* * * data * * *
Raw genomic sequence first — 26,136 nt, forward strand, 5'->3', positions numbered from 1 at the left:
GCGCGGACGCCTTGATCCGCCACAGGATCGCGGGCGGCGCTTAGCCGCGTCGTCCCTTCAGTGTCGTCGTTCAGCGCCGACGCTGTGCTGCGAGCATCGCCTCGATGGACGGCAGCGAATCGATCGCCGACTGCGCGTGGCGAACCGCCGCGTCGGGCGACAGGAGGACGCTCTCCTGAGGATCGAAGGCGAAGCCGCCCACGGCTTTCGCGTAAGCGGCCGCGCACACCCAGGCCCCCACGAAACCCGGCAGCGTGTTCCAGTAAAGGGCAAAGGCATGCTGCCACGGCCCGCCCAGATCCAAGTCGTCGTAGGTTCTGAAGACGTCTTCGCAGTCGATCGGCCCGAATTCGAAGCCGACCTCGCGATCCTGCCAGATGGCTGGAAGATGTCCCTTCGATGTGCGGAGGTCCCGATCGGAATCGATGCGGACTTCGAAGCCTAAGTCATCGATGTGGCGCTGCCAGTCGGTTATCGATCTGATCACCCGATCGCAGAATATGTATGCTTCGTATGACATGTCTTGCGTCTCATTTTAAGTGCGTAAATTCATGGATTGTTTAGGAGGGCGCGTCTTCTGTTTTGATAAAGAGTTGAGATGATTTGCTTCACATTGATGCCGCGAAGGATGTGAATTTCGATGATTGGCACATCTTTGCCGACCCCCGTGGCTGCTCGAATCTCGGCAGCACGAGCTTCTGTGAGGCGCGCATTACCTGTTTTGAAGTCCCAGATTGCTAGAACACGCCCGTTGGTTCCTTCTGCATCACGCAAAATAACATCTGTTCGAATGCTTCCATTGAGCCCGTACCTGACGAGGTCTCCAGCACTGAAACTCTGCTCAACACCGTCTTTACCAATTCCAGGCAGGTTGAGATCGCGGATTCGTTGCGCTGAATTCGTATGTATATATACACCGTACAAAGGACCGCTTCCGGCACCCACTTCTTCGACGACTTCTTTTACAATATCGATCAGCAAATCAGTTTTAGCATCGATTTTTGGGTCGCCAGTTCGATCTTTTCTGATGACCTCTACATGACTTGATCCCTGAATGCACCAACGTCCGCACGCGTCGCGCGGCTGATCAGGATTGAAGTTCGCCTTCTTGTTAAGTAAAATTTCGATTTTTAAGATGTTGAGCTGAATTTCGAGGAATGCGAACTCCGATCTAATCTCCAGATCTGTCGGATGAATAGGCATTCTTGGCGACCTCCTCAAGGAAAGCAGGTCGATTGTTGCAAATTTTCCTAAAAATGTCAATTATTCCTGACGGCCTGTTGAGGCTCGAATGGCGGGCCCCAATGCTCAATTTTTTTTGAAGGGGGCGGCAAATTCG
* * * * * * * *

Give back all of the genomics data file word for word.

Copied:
Raw genomic sequence first — 26,136 nt, forward strand, 5'->3', positions numbered from 1 at the left:
GCGCGGACGCCTTGATCCGCCACAGGATCGCGGGCGGCGCTTAGCCGCGTCGTCCCTTCAGTGTCGTCGTTCAGCGCCGACGCTGTGCTGCGAGCATCGCCTCGATGGACGGCAGCGAATCGATCGCCGACTGCGCGTGGCGAACCGCCGCGTCGGGCGACAGGAGGACGCTCTCCTGAGGATCGAAGGCGAAGCCGCCCACGGCTTTCGCGTAAGCGGCCGCGCACACCCAGGCCCCCACGAAACCCGGCAGCGTGTTCCAGTAAAGGGCAAAGGCATGCTGCCACGGCCCGCCCAGATCCAAGTCGTCGTAGGTTCTGAAGACGTCTTCGCAGTCGATCGGCCCGAATTCGAAGCCGACCTCGCGATCCTGCCAGATGGCTGGAAGATGTCCCTTCGATGTGCGGAGGTCCCGATCGGAATCGATGCGGACTTCGAAGCCTAAGTCATCGATGTGGCGCTGCCAGTCGGTTATCGATCTGATCACCCGATCGCAGAATATGTATGCTTCGTATGACATGTCTTGCGTCTCATTTTAAGTGCGTAAATTCATGGATTGTTTAGGAGGGCGCGTCTTCTGTTTTGATAAAGAGTTGAGATGATTTGCTTCACATTGATGCCGCGAAGGATGTGAATTTCGATGATTGGCACATCTTTGCCGACCCCCGTGGCTGCTCGAATCTCGGCAGCACGAGCTTCTGTGAGGCGCGCATTACCTGTTTTGAAGTCCCAGATTGCTAGAACACGCCCGTTGGTTCCTTCTGCATCACGCAAAATAACATCTGTTCGAATGCTTCCATTGAGCCCGTACCTGACGAGGTCTCCAGCACTGAAACTCTGCTCAACACCGTCTTTACCAATTCCAGGCAGGTTGAGATCGCGGATTCGTTGCGCTGAATTCGTATGTATATATACACCGTACAAAGGACCGCTTCCGGCACCCACTTCTTCGACGACTTCTTTTACAATATCGATCAGCAAATCAGTTTTAGCATCGATTTTTGGGTCGCCAGTTCGATCTTTTCTGATGACCTCTACATGACTTGATCCCTGAATGCACCAACGTCCGCACGCGTCGCGCGGCTGATCAGGATTGAAGTTCGCCTTCTTGTTAAGTAAAATTTCGATTTTTAAGATGTTGAGCTGAATTTCGAGGAATGCGAACTCCGATCTAATCTCCAGATCTGTCGGATGAATAGGCATTCTTGGCGACCTCCTCAAGGAAAGCAGGTCGATTGTTGCAAATTTTCCTAAAAATGTCAATTATTCCTGACGGCCTGTTGAGGCTCGAATGGCGGGCCCCAATGCTCAATTTTTTTTGAAGGGGGCGGCAAATTCG